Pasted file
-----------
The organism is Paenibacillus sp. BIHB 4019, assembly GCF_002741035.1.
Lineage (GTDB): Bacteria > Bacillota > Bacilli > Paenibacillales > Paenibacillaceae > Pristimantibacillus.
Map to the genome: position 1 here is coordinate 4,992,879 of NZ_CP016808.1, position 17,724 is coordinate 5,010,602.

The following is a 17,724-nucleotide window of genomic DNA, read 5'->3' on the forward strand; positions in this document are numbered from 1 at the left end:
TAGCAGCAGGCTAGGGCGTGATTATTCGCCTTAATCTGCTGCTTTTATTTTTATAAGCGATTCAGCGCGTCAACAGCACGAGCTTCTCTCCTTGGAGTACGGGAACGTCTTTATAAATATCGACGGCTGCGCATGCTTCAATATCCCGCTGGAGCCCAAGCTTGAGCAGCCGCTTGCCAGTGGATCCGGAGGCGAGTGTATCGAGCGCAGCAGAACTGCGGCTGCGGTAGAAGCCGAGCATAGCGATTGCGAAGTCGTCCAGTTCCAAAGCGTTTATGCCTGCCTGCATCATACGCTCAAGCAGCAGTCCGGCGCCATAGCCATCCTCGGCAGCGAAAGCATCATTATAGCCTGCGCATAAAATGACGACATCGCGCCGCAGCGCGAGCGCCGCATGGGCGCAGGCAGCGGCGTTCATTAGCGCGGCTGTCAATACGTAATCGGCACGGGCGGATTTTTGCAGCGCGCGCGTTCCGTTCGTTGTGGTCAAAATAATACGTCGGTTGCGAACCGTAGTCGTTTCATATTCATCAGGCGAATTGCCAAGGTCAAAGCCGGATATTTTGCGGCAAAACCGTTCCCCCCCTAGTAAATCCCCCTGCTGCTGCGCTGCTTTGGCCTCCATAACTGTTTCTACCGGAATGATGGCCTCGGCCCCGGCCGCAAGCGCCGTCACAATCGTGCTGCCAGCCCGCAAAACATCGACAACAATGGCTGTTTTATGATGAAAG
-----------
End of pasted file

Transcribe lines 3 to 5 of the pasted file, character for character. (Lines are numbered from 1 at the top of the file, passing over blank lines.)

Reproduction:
Map to the genome: position 1 here is coordinate 4,992,879 of NZ_CP016808.1, position 17,724 is coordinate 5,010,602.

The following is a 17,724-nucleotide window of genomic DNA, read 5'->3' on the forward strand; positions in this document are numbered from 1 at the left end:
TAGCAGCAGGCTAGGGCGTGATTATTCGCCTTAATCTGCTGCTTTTATTTTTATAAGCGATTCAGCGCGTCAACAGCACGAGCTTCTCTCCTTGGAGTACGGGAACGTCTTTATAAATATCGACGGCTGCGCATGCTTCAATATCCCGCTGGAGCCCAAGCTTGAGCAGCCGCTTGCCAGTGGATCCGGAGGCGAGTGTATCGAGCGCAGCAGAACTGCGGCTGCGGTAGAAGCCGAGCATAGCGATTGCGAAGTCGTCCAGTTCCAAAGCGTTTATGCCTGCCTGCATCATACGCTCAAGCAGCAGTCCGGCGCCATAGCCATCCTCGGCAGCGAAAGCATCATTATAGCCTGCGCATAAAATGACGACATCGCGCCGCAGCGCGAGCGCCGCATGGGCGCAGGCAGCGGCGTTCATTAGCGCGGCTGTCAATACGTAATCGGCACGGGCGGATTTTTGCAGCGCGCGCGTTCCGTTCGTTGTGGTCAAAATAATACGTCGGTTGCGAACCGTAGTCGTTTCATATTCATCAGGCGAATTGCCAAGGTCAAAGCCGGATATTTTGCGGCAAAACCGTTCCCCCCCTAGTAAATCCCCCTGCTGCTGCGCTGCTTTGGCCTCCATAACTGTTTCTACCGGAATGATGGCCTCGGCCCCGGCCGCAAGCGCCGTCACAATCGTGCTGCCAGCCCGCAAAACATCGACAACAATGGCTGTTTTATGATGAAAG